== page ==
July 25 (UPI) -- After a stumble on a rig contract in West Africa, production from regional assets should be a bit higher than initial forecasts, Tullow Oil said Wednesday.
The West Africa-focused company said it revised its full-year oil production guidance from between 90,000 barrels of oil per day at the high end to 92,000 bpd. Production during the first half of the year averaged 88,200 bpd, in line with expectations.
Most of the company's assets performed better than expected, though output from its flagship Jubilee field off the coast of Ghana continued to face headwinds because of problems with floating production infrastructure.
Operations offshore Ghana were closed for weeks at a stretch in the first quarter in order to carry out the first stages of repairs to parts of the floating infrastructure, which has been a chronic challenge for the company's work at Jubilee.
Jubilee production averaged 35,300 bpd net to Tullow in the first half of the year. Remediation of floating infrastructure is in its final phase and the company said it expected output to increase to around 36,400 bpd for a net full-year average.
"This has been a period of strong delivery in West Africa which continues to be Tullow's engine for growth," Gary Thompson, the company's executive vice president for West Africa, said in a statement.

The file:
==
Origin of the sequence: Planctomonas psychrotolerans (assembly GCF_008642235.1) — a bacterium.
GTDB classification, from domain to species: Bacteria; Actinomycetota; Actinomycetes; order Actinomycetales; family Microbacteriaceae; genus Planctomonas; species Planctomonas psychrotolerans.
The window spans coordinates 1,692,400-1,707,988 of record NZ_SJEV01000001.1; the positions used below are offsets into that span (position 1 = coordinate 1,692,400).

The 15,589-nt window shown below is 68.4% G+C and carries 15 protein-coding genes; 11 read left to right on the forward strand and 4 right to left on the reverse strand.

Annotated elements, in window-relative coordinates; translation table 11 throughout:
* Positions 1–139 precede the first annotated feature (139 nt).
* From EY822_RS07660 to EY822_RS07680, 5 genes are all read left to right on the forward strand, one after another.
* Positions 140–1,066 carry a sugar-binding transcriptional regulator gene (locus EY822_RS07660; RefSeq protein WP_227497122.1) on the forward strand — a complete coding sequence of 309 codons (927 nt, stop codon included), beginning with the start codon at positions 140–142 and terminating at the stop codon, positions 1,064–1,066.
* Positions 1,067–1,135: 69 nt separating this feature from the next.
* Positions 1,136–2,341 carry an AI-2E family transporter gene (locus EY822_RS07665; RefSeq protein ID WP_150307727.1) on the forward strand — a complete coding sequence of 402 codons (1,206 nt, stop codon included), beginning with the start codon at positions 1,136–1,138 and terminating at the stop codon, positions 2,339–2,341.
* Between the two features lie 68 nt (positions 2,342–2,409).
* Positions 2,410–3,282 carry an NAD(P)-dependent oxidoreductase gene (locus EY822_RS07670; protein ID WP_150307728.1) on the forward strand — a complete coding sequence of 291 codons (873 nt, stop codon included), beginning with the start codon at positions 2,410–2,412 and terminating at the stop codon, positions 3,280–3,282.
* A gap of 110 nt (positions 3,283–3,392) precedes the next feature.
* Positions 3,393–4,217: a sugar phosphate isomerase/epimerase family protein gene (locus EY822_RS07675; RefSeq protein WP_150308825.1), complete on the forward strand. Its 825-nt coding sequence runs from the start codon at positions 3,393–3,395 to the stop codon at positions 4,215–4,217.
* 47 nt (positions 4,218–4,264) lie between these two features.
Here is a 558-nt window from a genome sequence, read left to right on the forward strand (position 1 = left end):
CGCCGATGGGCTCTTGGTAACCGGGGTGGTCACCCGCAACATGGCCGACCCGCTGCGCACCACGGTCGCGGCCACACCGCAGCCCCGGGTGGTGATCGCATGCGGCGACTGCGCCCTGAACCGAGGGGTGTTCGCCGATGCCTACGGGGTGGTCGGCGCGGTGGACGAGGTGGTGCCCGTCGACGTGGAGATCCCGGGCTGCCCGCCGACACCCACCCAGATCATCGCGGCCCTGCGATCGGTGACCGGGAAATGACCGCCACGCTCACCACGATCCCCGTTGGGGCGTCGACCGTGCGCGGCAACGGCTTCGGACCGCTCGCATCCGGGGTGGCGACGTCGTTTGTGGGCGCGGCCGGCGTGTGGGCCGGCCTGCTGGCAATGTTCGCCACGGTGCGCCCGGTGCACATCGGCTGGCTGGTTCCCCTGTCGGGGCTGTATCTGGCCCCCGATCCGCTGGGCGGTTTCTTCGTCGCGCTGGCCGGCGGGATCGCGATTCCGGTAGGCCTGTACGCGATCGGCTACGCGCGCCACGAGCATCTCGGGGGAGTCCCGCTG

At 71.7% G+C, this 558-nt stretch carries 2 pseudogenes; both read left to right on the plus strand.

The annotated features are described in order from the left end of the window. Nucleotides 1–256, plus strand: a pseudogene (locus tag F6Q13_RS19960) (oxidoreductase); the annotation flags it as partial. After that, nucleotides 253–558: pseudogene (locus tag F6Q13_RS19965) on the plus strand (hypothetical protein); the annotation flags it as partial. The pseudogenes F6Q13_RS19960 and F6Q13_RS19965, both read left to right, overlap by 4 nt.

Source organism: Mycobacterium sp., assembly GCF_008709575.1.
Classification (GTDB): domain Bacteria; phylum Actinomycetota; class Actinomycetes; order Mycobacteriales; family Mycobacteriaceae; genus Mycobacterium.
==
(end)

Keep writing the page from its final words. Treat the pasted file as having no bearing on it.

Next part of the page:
An English court in early July ruled against Tullow in a dispute over a rig contract with Seadrill that was cancelled in 2016. The court ruled Tullow erred in cancelling the contract in response to a decision from the government in Ghana to halt drilling at a field then claimed by the Ghanaian and Ivorian governments.
After the International Chamber of Commerce backed the ruling, Tullow was ordered to reimburse a client for about $14 million plus interest over the dispute.
Tullow reported gross profit of $521 million, in line with expectations. Analysis emailed from RBC Capital Markets found the contract dispute "was an unwelcome hiccup" for the company.
After production at the at some regional assets started in 2016, Tullow cautioned that drilling may stand still because of border disputes between the governments of Ghana and Ivory Coast.